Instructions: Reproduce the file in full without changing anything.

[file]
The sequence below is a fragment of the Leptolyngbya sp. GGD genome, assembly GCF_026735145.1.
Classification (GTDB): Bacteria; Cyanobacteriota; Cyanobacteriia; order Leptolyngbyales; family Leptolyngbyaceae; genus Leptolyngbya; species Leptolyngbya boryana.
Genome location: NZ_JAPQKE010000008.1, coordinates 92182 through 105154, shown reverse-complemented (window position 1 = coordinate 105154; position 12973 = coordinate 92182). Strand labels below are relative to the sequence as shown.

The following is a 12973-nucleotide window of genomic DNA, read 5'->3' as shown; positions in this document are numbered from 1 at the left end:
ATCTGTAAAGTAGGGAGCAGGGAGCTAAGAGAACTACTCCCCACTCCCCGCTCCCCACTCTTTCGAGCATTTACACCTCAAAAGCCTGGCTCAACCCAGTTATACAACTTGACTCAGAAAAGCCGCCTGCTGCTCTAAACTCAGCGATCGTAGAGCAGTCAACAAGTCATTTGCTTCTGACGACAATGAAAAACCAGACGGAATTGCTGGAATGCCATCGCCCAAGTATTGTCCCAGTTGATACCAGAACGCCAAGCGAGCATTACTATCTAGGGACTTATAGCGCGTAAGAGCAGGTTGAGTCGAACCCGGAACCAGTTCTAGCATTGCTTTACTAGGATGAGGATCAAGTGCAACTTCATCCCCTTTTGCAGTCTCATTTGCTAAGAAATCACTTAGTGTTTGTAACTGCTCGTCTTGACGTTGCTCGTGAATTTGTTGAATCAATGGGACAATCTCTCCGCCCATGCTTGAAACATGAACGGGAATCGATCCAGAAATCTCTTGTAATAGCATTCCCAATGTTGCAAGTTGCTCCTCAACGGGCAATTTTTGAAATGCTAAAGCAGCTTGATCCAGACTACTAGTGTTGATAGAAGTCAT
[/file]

The sequence below is a fragment of the Leptolyngbya sp. GGD genome, assembly GCF_026735145.1.
Classification (GTDB): Bacteria; Cyanobacteriota; Cyanobacteriia; order Leptolyngbyales; family Leptolyngbyaceae; genus Leptolyngbya; species Leptolyngbya boryana.
Genome location: NZ_JAPQKE010000008.1, coordinates 92182 through 105154, shown reverse-complemented (window position 1 = coordinate 105154; position 12973 = coordinate 92182). Strand labels below are relative to the sequence as shown.

The following is a 12973-nucleotide window of genomic DNA, read 5'->3' as shown; positions in this document are numbered from 1 at the left end:
ATCTGTAAAGTAGGGAGCAGGGAGCTAAGAGAACTACTCCCCACTCCCCGCTCCCCACTCTTTCGAGCATTTACACCTCAAAAGCCTGGCTCAACCCAGTTATACAACTTGACTCAGAAAAGCCGCCTGCTGCTCTAAACTCAGCGATCGTAGAGCAGTCAACAAGTCATTTGCTTCTGACGACAATGAAAAACCAGACGGAATTGCTGGAATGCCATCGCCCAAGTATTGTCCCAGTTGATACCAGAACGCCAAGCGAGCATTACTATCTAGGGACTTATAGCGCGTAAGAGCAGGTTGAGTCGAACCCGGAACCAGTTCTAGCATTGCTTTACTAGGATGAGGATCAAGTGCAACTTCATCCCCTTTTGCAGTCTCATTTGCTAAGAAATCACTTAGTGTTTGTAACTGCTCGTCTTGACGTTGCTCGTGAATTTGTTGAATCAATGGGACAATCTCTCCGCCCATGCTTGAAACATGAACGGGAATCGATCCAGAAATCTCTTGTAATAGCATTCCCAATGTTGCAAGTTGCTCCTCAACGGGCAATTTTTGAAATGCTAAAGCAGCTTGATCCAGACTACTAGTGTTGATAGAAGTCAT